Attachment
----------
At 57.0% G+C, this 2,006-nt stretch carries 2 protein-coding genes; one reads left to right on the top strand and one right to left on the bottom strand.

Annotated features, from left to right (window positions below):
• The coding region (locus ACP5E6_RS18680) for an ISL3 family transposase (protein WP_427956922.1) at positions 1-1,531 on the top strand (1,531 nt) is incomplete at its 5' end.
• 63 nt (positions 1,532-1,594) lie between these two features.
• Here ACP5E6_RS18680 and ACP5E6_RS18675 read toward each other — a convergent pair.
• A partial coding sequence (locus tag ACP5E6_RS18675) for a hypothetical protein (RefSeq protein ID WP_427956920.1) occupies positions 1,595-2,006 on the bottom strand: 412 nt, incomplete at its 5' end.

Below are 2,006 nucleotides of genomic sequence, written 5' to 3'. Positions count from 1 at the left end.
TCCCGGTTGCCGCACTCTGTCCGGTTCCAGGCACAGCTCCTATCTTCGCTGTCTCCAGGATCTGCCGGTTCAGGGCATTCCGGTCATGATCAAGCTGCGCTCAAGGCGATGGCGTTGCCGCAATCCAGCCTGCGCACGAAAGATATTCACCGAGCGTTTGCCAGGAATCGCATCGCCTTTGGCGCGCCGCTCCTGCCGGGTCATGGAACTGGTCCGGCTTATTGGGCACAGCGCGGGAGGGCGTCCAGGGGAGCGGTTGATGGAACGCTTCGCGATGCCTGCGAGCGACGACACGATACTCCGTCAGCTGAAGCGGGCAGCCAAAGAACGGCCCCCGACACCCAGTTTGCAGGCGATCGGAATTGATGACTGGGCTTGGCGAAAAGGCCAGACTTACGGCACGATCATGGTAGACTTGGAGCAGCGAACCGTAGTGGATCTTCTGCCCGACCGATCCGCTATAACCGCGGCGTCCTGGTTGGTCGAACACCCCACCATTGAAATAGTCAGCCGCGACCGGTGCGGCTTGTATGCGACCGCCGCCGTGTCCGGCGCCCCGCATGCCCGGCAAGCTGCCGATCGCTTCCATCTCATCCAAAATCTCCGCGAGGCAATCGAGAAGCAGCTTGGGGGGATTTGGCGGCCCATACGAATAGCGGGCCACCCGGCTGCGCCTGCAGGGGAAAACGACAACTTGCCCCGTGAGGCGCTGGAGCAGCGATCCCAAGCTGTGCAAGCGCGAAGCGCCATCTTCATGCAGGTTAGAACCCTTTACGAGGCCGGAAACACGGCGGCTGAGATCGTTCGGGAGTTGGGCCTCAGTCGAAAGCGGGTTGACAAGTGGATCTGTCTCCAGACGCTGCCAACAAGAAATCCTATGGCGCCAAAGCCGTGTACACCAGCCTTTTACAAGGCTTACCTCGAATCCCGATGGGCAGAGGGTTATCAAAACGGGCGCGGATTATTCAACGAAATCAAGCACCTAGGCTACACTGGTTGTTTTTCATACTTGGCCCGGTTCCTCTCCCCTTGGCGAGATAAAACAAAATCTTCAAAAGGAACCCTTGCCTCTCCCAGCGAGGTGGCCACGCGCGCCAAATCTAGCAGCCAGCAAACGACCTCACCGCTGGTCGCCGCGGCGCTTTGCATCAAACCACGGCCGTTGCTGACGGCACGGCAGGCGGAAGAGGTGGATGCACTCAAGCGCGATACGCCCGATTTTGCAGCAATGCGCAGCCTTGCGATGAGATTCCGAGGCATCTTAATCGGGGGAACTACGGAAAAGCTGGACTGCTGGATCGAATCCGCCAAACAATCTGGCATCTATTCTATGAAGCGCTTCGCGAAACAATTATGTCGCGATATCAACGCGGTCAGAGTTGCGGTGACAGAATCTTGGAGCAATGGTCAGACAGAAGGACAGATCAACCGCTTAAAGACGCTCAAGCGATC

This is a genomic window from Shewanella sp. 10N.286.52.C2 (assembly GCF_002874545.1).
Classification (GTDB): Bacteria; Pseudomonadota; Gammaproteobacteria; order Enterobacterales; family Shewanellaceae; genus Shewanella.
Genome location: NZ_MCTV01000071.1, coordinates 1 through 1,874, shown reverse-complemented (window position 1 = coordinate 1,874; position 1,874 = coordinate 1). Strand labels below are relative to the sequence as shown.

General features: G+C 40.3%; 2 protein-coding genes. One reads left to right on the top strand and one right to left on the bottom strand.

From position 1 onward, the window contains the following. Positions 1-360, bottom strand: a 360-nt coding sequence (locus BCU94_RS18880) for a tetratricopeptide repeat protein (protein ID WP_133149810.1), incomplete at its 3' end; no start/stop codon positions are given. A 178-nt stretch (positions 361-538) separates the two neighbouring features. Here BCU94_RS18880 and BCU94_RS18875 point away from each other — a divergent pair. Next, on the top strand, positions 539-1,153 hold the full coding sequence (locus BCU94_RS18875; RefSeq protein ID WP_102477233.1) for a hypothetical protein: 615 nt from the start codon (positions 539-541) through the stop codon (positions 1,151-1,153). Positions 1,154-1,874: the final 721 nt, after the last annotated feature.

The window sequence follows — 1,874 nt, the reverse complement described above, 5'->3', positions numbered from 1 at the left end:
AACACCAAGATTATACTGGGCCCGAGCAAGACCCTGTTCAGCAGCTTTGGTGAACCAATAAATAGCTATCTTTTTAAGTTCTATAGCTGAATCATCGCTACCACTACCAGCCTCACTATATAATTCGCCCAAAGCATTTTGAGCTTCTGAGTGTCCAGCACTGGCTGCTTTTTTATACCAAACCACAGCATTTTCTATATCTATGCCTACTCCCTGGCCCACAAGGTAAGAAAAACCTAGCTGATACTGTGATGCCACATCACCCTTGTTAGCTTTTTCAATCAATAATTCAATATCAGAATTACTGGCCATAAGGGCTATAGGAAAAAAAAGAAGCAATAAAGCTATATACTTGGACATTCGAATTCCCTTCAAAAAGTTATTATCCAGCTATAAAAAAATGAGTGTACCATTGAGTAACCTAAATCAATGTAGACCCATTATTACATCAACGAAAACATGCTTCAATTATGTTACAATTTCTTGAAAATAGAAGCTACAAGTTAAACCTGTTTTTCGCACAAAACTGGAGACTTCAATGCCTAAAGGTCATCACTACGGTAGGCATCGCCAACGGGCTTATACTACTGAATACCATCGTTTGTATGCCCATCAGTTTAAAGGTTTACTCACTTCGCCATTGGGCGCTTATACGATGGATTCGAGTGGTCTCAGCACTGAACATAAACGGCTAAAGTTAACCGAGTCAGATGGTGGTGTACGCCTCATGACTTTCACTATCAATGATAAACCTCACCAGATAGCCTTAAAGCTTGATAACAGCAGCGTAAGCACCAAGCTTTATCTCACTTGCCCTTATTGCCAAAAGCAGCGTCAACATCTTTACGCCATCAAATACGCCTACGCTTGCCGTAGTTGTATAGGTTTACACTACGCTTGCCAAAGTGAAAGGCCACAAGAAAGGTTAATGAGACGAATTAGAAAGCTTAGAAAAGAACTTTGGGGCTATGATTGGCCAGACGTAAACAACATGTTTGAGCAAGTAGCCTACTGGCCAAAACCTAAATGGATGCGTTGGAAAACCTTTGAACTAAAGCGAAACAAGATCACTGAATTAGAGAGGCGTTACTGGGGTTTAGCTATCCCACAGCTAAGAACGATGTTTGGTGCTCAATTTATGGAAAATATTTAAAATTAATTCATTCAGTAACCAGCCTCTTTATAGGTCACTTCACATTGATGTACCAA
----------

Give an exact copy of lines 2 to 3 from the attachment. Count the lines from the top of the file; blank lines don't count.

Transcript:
Annotated features, from left to right (window positions below):
• The coding region (locus ACP5E6_RS18680) for an ISL3 family transposase (protein WP_427956922.1) at positions 1-1,531 on the top strand (1,531 nt) is incomplete at its 5' end.